Keep in mind that Irving was a class ahead of Rivers in school, and Rivers — possibly due to his father Doc being a well-known coach — was hyped as a recruit. This camp probably took place in the late 2000s
“We were there. It was all the top-ranked guys — Brandon Knight, Dion Waiters, Josh Selby, anybody you could name, John Wall, all these guys were there. And I remember they had this kid Kyrie. I think it was in New Jersey, where he’s from. They brought in a local kid. He was the local kid. He wasn’t even supposed to be there. He was like the kid they brought. So they brought in Kyrie. There were only like 20 of us — it was very intimate,” Rivers recalls.
Rivers says they then began doing some drills, and that’s when Irving started to shine and command attention.
“Kyrie gets in the one-on-one drill and starts wearing out everybody. Everyone’s like, ‘who the —-?’ I’ve never heard of this guy’s name. I’m like ‘who the hell is this dude?’”
“So Deron Williams hops in the game. Mind you this is his camp, he was an All-Star during that time. They’re going back and forth. Kyrie’s hitting him with some s—.”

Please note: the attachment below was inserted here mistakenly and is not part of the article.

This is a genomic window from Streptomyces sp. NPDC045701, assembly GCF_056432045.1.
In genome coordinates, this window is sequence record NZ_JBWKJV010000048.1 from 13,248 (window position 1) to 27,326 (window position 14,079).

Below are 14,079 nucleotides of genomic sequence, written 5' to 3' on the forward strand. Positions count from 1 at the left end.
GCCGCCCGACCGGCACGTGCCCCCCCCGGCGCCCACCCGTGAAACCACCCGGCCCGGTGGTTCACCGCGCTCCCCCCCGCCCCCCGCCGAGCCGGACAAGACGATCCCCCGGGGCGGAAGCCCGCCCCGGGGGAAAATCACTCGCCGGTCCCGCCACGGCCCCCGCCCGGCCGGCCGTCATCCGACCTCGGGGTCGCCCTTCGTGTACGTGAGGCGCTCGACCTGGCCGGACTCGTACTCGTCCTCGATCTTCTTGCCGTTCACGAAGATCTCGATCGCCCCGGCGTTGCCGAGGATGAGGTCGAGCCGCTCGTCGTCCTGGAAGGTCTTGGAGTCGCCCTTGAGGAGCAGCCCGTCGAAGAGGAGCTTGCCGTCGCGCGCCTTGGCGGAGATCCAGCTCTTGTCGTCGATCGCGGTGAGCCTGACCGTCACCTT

Rivers says Irving’s domination at that academy helped the future No. 1 pick get on the map and says Kyrie soon “blew up” after that in notoriety.
Irving eventually went to Duke but only played 11 games due to a foot injury. He became the No. 1 pick in 2012 by the Cavs and eventually teamed with LeBron James to help them win a championship. Now Irving is teaming up with Kevin Durant on the Nets in a move they had planned for a bit.
An image of a considerably slimmed-down James Harden made the rounds on the Internet last week, and now one of his teammates is putting a figure on it.